SAN JOSE -- A teacher at the Berryessa Union School District's highest-scoring school in the spring helped second-graders cheat on the STAR test by erasing errors, causing the school's test results to be invalidated and incurring state and federal sanctions.

Ruskin Elementary, which in 2012 scored a stellar 944 on the state's Academic Performance Index, did not receive an API score for 2013 because of the violation. When district officials discovered the breach in the spring, they placed the unidentified teacher on leave for the rest of the school year, Superintendent Will Ector said.

Berryessa was one of 27 districts with self-reported testing irregularities serious enough for the state to strip the schools of their API rankings. The sanctions include losing eligibility for state awards. Without an API, the school failed to meet federal requirements, which could eventually lead to outside intervention in the school. But because Ruskin has a high-scoring record, that appears to be unlikely.

"This was serious. The whole community was penalized," Berryessa Superintendent Will Ector said. "We did take some drastic action."

The cheating came to light when a student told another teacher that his own teacher walked around the classroom during the STAR test and asked students to check their work, helped them erase answers and told them they had "another chance." Berryessa administers the statewide STAR test in April.


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According to the district's investigation, all 23 students taking the test had multiple erasure marks on their test sheets. The teacher told district officials that she did tell students to check their work, asked if they were sure about particular answers and helped them erase marks.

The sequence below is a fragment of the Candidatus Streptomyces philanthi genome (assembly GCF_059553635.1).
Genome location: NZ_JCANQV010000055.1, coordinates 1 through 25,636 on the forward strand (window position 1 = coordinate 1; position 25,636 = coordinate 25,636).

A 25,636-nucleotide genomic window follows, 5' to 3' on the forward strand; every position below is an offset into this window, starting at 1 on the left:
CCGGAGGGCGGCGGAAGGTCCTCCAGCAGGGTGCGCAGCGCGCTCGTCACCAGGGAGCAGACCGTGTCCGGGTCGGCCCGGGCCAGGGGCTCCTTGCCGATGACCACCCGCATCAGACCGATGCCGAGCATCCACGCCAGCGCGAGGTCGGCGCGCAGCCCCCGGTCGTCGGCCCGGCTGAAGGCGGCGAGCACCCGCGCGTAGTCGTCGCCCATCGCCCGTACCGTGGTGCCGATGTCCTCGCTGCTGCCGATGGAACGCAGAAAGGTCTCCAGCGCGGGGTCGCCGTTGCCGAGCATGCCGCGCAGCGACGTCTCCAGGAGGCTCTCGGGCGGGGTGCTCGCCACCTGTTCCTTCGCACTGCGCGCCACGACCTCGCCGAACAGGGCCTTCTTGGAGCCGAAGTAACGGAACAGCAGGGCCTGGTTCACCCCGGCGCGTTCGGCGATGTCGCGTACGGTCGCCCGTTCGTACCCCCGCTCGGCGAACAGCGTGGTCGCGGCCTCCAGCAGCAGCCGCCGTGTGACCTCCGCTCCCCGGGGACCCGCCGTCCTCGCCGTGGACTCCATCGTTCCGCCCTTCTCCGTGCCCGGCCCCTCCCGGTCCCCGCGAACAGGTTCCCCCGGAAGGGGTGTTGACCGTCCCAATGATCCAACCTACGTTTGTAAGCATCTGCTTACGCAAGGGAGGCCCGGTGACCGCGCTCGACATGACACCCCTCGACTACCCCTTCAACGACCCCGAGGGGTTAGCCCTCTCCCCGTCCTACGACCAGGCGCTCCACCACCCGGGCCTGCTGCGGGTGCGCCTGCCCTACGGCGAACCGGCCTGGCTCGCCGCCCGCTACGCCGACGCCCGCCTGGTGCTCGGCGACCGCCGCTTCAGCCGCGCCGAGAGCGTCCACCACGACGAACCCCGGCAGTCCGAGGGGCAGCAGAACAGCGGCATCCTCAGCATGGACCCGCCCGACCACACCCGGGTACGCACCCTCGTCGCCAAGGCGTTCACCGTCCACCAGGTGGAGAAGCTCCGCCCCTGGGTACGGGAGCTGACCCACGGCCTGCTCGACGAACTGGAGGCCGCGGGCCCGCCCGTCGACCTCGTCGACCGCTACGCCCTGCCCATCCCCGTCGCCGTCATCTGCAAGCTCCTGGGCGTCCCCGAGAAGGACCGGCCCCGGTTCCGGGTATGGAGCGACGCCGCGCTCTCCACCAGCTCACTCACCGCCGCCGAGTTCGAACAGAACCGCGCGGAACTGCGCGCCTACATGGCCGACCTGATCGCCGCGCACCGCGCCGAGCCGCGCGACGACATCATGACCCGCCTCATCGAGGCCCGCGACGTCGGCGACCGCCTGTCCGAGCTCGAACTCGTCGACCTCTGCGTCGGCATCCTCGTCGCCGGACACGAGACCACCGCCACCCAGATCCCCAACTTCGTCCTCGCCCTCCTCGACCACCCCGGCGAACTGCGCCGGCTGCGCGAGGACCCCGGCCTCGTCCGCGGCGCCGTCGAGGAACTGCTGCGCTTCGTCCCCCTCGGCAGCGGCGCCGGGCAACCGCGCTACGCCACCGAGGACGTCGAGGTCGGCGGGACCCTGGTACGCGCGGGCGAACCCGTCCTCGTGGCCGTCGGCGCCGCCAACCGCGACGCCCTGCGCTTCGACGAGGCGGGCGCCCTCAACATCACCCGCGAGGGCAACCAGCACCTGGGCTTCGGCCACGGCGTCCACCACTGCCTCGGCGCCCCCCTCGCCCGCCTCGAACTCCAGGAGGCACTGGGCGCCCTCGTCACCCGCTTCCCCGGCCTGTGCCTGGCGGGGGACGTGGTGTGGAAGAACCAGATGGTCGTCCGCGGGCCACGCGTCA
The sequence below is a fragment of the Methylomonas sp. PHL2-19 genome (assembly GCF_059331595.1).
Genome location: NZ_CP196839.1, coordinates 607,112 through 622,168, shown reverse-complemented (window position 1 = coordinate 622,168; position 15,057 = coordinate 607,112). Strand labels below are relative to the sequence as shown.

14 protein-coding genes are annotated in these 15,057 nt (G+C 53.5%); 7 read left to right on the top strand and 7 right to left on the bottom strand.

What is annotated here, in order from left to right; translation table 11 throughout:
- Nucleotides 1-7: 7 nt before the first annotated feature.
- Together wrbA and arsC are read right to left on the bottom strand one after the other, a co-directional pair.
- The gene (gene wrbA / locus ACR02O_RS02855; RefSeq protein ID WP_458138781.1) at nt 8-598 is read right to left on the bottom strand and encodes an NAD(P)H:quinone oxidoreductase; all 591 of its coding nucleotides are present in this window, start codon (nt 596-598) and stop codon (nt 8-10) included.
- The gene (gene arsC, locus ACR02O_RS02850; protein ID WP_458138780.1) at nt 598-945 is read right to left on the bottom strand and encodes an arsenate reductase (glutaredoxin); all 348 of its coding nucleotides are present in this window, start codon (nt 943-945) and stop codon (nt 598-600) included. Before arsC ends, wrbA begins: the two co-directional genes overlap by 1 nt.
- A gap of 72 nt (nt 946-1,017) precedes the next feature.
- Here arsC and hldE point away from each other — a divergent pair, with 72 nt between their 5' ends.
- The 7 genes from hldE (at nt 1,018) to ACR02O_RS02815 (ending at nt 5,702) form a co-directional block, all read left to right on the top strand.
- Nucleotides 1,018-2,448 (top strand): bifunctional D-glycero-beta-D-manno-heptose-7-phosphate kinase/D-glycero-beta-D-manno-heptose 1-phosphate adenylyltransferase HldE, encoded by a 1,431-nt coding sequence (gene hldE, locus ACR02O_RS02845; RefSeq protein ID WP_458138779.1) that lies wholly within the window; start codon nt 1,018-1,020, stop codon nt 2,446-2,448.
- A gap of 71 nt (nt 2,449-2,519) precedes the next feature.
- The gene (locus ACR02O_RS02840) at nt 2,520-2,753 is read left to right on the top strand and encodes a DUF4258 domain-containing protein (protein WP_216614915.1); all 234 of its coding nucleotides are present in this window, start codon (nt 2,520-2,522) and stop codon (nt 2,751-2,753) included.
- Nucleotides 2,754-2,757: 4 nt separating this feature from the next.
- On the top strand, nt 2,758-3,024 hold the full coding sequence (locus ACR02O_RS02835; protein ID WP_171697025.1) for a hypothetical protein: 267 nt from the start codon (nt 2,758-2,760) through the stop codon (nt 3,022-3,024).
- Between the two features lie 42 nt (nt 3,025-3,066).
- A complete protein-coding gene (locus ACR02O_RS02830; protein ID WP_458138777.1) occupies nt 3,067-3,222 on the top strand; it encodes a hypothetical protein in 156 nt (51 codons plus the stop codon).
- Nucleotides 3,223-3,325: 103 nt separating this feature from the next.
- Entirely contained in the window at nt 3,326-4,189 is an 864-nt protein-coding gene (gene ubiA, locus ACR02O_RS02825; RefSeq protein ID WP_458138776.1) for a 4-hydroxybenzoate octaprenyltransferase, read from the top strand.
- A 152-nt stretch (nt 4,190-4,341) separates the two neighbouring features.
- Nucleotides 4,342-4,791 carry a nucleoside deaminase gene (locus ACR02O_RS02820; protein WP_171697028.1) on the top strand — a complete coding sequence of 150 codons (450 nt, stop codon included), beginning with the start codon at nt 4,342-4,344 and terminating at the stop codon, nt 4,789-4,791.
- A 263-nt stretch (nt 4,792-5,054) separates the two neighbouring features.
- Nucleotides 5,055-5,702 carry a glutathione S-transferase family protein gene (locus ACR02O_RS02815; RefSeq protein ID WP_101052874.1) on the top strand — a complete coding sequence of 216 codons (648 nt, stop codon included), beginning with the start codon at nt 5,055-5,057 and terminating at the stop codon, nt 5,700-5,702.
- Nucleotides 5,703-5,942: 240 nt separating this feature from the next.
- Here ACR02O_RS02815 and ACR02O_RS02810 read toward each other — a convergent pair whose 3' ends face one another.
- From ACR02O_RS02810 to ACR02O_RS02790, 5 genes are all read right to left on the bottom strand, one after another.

Because the students made up more than 5 percent of the school's 438 tested students, the school was deprived of an API score.

Both the state and federal governments issue strict rules intended to protect the integrity of standardized tests. Those administering STAR tests must receive security training and sign an affidavit.

The state also conducts random audits by an outside agency, which rarely produce evidence of cheating, education department spokeswoman Pam Slater said. Schools are notified in advance of those visits.

With the threat that next year all state schools could lose some U.S. funding, because of a dispute over California's decision to abandon STAR testing altogether while schools transition to the new Common Core curriculum and tests, the state is likely to have bigger worries about compliance with federal law.

But the loss of an API score is a blow to Ruskin, which in 2011 was named a national blue-ribbon school, one of only 20 of the state's roughly 10,000 public schools to merit that honor. Last year it ranked among the state's top 10 percent of elementary schools, although it was in the top 30 percent when compared with schools with similar demographics.

Ector refused to say whether the second-grade teacher remains in the district.

Five other area schools received similar penalties for testing violations.

At James Logan High School in Union City, administrators allowed students to complete parts of a test that they had started on a previous day -- a violation of testing rules. New Haven Unified School District officials notified the state about the violation on May 9.

"Once we realized we had violated a guideline, we self-reported it," said Arlando Smith, New Haven Unified's chief academic officer and interim co-superintendent.

Vallejo High in Vallejo City Unified; and Bay View, Westlake and De Laveaga elementary schools in the Santa Cruz Schools district also reported testing-procedure violations.

Last month the state released California schools' API scores, but numbers for the offending schools were left blank. A list of those schools and the details of their misconduct was first reported by the Los Angeles Times, which obtained school district reports through a public records request from state education officials.

Bay Area News Group writer Chris De Benedetti contributed to this report. Contact Sharon Noguchi at 408-271-3775. Follow her at Twitter.com/NoguchiOnK12.